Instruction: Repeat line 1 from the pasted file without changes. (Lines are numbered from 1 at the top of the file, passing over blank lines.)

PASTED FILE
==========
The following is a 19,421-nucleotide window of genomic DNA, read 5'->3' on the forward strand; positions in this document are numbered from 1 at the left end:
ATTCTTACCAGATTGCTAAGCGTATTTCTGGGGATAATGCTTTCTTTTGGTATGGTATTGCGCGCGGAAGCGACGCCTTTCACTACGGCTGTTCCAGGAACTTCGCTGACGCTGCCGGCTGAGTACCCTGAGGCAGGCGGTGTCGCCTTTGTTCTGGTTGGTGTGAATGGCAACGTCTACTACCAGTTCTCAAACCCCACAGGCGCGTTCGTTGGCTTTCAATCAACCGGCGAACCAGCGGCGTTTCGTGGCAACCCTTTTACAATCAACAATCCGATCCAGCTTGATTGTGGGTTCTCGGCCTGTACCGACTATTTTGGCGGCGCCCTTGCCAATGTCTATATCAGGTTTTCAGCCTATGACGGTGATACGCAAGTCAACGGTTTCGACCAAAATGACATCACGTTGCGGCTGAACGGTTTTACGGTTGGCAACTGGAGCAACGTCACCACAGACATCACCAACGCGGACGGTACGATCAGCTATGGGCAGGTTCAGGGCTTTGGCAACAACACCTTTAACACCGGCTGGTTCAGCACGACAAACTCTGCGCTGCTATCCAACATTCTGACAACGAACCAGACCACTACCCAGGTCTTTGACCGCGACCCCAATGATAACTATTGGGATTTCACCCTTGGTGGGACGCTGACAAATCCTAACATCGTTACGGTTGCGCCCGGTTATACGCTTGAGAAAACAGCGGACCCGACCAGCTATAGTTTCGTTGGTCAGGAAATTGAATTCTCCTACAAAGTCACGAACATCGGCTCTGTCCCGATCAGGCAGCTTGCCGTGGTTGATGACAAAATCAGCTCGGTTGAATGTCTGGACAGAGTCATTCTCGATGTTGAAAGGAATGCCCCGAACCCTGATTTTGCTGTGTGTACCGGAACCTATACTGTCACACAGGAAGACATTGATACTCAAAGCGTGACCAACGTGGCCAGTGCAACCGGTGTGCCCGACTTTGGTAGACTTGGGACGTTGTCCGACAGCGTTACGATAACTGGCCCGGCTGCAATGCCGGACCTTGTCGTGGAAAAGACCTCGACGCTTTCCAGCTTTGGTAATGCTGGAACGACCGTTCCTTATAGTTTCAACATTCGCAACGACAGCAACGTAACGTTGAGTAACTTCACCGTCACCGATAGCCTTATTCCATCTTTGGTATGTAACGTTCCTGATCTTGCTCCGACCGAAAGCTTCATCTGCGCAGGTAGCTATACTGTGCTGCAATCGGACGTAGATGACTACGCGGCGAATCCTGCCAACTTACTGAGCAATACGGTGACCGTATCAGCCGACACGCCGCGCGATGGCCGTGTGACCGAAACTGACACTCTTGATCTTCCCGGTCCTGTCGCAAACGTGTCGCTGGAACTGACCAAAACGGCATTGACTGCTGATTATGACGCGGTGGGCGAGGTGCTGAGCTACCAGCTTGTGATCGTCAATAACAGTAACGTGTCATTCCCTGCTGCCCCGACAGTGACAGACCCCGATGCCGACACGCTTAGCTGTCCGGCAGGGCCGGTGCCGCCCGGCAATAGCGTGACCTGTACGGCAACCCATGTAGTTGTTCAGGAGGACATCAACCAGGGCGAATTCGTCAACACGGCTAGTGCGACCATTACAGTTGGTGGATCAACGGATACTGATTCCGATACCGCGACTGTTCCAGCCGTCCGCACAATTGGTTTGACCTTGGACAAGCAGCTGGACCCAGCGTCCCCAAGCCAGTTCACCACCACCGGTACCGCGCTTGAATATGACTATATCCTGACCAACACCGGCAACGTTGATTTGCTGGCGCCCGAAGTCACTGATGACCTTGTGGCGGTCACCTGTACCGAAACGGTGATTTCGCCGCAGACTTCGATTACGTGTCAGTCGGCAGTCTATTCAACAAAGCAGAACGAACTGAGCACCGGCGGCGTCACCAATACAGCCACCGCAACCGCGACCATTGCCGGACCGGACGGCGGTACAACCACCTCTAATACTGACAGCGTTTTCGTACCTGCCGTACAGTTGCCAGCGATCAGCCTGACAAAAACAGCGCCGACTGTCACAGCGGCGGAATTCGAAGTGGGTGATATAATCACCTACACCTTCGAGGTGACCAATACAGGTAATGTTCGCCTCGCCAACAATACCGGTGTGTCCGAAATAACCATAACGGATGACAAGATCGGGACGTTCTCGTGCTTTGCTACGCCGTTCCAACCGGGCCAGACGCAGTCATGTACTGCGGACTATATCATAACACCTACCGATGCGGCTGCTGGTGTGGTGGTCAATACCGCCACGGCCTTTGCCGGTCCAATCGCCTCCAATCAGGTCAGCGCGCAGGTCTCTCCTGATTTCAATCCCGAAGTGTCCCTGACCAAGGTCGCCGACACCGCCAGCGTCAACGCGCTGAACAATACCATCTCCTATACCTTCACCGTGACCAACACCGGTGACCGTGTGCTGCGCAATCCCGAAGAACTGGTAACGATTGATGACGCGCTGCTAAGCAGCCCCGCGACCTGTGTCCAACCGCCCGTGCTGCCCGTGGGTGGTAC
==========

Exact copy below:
The following is a 19,421-nucleotide window of genomic DNA, read 5'->3' on the forward strand; positions in this document are numbered from 1 at the left end: